The Top 10 Poorest Cities in the United States

Apartment buildings and decrepit mansions alike have been condemned and destroyed en masse.

The United States is often touted as the land of freedom and opportunity. For many, it is a land that calls for them to dream big, act big, and make their home a prosperous one. However, it is a sad reality that not everyone has that ability, and at times entire towns fall victim to poverty. Here, we take a look at the ten poorest cities in the United States. Estimations of poverty take into account average household income, home value, the percent below the federally recognized poverty line, and the overall unemployment rate.

The Poorest Cities in the USA – 2018 Update

10. Poorest City: Homedale, Idaho

homedale
An aerial view of Homedale and the surrounding rural area.

Homedale is found in the south west corner of Idaho, and is certainly easily missed. With a population of around 2,600 and less than 1.5 square miles in area, this town is very much a one stoplight town, with only one set of schools within its borders. With a poverty rate percent at 40% and only around 100 individuals with bachelors degrees in the area, it is not quite Mayberry. That being said, property prices are also quite cheap as the average home is priced at just shy of $90,000.

9. Poorest City: University (UCDP), Florida

The main economic power in University is the small shopping mall within its borders.
The main economic power in University is the small shopping mall within its borders.

Not quite a city, University is an Unincorporated Census Designated Place that is closely bordered by Tampa, Fl

orida and the University of South Florida. Often labeled “Suitcase City” due to the trend of residents keeping their stays remarkably short, this place houses on average around 40,000 inhabitants and is hard to distinguish from neighboring (and more prosperous) cities. While 20% of the population has a bachelors degree, the individual salary average is only around $22,500 and the poverty rate is 43.9%, which is far higher than the surrounding regions.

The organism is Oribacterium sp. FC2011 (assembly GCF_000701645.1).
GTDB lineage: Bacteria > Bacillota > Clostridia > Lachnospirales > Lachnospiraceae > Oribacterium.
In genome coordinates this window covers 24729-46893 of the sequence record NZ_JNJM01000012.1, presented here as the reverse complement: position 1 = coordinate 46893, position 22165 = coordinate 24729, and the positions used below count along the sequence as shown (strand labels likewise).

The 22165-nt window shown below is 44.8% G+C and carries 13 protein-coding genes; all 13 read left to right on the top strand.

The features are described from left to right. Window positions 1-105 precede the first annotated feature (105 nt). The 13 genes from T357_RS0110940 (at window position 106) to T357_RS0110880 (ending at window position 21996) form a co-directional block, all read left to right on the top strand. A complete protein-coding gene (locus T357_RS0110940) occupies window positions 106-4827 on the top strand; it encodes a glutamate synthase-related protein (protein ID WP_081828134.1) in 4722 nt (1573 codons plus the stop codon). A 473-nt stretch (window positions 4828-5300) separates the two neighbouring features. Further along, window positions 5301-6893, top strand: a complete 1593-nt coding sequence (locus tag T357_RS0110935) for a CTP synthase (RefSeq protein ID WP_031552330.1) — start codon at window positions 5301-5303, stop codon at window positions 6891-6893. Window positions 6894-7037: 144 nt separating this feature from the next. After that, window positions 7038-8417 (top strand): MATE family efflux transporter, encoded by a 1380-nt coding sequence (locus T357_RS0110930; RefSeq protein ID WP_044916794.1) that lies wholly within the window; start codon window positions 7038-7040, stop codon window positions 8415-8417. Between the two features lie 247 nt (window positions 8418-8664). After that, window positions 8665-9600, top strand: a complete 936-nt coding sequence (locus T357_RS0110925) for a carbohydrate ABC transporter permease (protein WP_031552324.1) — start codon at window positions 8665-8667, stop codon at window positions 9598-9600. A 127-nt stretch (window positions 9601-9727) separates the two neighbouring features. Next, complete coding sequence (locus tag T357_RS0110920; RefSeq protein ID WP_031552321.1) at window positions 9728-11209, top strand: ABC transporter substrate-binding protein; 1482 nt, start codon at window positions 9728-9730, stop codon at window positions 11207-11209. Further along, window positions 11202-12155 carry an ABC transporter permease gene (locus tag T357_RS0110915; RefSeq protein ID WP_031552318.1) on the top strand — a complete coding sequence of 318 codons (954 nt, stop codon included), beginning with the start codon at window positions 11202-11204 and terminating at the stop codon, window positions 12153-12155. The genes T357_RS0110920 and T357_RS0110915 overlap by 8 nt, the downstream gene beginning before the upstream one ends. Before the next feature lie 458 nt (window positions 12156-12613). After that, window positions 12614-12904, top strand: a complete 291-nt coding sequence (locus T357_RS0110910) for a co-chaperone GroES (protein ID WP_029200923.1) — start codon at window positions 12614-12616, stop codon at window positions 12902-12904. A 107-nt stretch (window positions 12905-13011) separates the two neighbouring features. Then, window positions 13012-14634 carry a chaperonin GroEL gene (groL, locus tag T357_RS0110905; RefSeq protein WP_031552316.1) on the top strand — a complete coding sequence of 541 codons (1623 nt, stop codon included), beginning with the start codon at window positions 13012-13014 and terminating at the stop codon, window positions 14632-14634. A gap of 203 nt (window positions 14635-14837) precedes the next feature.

8. Poorest City: Prichard, Alabama

Once a bustling main street, now most shops are permanently closed.
Once a bustling main street, now most shops are permanently closed.

Located in the southernmost country of Mobile, Alabama, the population of this city has been halved since the 1970’s. There has been a reason for this as jobs and education have called residents elsewhere, leaving all but plywood covering former main drag shops. While the poverty rate is slightly lower than previous cities at 37.9%, average salaries are also lower near $22,000. The average home is also significantly less valuable at $67,300, making it slightly harder for the city government to collect funds through property taxes to improve the city. In fact for the past decade, the local government have been struggling in handling tight budgets, filing for bankruptcy in 2009. At time of writing, it is still an open question if Prichard will remain a city or be incorporated into another within Mobile County in the coming years.

7. Poorest City: New Tazewell, Tennessee

An aerial view of the majority of the town.
An aerial view of the majority of the town.

It is not common anymore to encounter a town whose city hall resembles an older two story general store. New Tazewell, with a population of roughly 3,000 people is just such a city, and doesn’t seem to have need for any more than that. Formerly a larger town with a Tobacco oriented economy and a major rail hub, both health concerns from the crop and the economic downturn has hit this town rather hard. Though New Tazewell still has some major manufacturing centers for Lay-Z-Boy and England Furniture Incorporated, the average salary just over $21,000 and a poverty percent rate at 43.8%.

6. Poorest City: Thomson, Georgia

This small cinema is one of the very few establishments that remain viable within the city.
This small cinema is one of the very few establishments that remain viable within the city.

Formerly known as Slashes, the city of Thomson is located near the heart of Georgia. Much like New Tazewell, Thomson started life as a railway hub and has glory days quite far in the past. The population has been on the regular downward trend for the past 35 years, leaving only 6,500 residents behind. With an average salary of $21,000 and a poverty rate at 38.5%, it is no surprise that there has been a long and slow exodus from McDuffie County.